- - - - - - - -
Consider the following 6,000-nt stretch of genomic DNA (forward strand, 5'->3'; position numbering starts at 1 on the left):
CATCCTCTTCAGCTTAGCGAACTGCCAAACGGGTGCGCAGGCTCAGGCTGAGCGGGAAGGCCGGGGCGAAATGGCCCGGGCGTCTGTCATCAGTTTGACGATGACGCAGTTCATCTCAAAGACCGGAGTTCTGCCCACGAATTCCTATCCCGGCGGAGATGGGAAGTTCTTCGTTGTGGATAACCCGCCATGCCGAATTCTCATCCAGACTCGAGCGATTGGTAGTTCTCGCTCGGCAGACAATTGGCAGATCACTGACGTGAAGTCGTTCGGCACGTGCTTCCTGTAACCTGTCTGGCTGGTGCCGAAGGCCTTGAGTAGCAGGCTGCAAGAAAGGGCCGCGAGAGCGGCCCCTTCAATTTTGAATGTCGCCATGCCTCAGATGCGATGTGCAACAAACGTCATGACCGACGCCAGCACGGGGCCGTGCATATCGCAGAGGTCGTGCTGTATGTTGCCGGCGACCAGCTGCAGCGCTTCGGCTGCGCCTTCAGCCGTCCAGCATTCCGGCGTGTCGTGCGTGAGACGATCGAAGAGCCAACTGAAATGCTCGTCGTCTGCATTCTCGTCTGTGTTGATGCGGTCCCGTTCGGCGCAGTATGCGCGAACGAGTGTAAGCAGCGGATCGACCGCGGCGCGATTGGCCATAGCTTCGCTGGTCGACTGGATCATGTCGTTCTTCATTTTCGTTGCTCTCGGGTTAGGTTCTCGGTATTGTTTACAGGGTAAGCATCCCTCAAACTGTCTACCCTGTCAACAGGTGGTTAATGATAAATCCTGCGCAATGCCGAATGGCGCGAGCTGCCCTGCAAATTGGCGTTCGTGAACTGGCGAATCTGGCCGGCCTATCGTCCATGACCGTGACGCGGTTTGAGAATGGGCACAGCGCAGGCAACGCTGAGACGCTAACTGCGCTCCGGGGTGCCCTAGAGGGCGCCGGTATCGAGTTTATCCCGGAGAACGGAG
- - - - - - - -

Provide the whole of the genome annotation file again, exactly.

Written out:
Consider the following 6,000-nt stretch of genomic DNA (forward strand, 5'->3'; position numbering starts at 1 on the left):
CATCCTCTTCAGCTTAGCGAACTGCCAAACGGGTGCGCAGGCTCAGGCTGAGCGGGAAGGCCGGGGCGAAATGGCCCGGGCGTCTGTCATCAGTTTGACGATGACGCAGTTCATCTCAAAGACCGGAGTTCTGCCCACGAATTCCTATCCCGGCGGAGATGGGAAGTTCTTCGTTGTGGATAACCCGCCATGCCGAATTCTCATCCAGACTCGAGCGATTGGTAGTTCTCGCTCGGCAGACAATTGGCAGATCACTGACGTGAAGTCGTTCGGCACGTGCTTCCTGTAACCTGTCTGGCTGGTGCCGAAGGCCTTGAGTAGCAGGCTGCAAGAAAGGGCCGCGAGAGCGGCCCCTTCAATTTTGAATGTCGCCATGCCTCAGATGCGATGTGCAACAAACGTCATGACCGACGCCAGCACGGGGCCGTGCATATCGCAGAGGTCGTGCTGTATGTTGCCGGCGACCAGCTGCAGCGCTTCGGCTGCGCCTTCAGCCGTCCAGCATTCCGGCGTGTCGTGCGTGAGACGATCGAAGAGCCAACTGAAATGCTCGTCGTCTGCATTCTCGTCTGTGTTGATGCGGTCCCGTTCGGCGCAGTATGCGCGAACGAGTGTAAGCAGCGGATCGACCGCGGCGCGATTGGCCATAGCTTCGCTGGTCGACTGGATCATGTCGTTCTTCATTTTCGTTGCTCTCGGGTTAGGTTCTCGGTATTGTTTACAGGGTAAGCATCCCTCAAACTGTCTACCCTGTCAACAGGTGGTTAATGATAAATCCTGCGCAATGCCGAATGGCGCGAGCTGCCCTGCAAATTGGCGTTCGTGAACTGGCGAATCTGGCCGGCCTATCGTCCATGACCGTGACGCGGTTTGAGAATGGGCACAGCGCAGGCAACGCTGAGACGCTAACTGCGCTCCGGGGTGCCCTAGAGGGCGCCGGTATCGAGTTTATCCCGGAGAACGGAG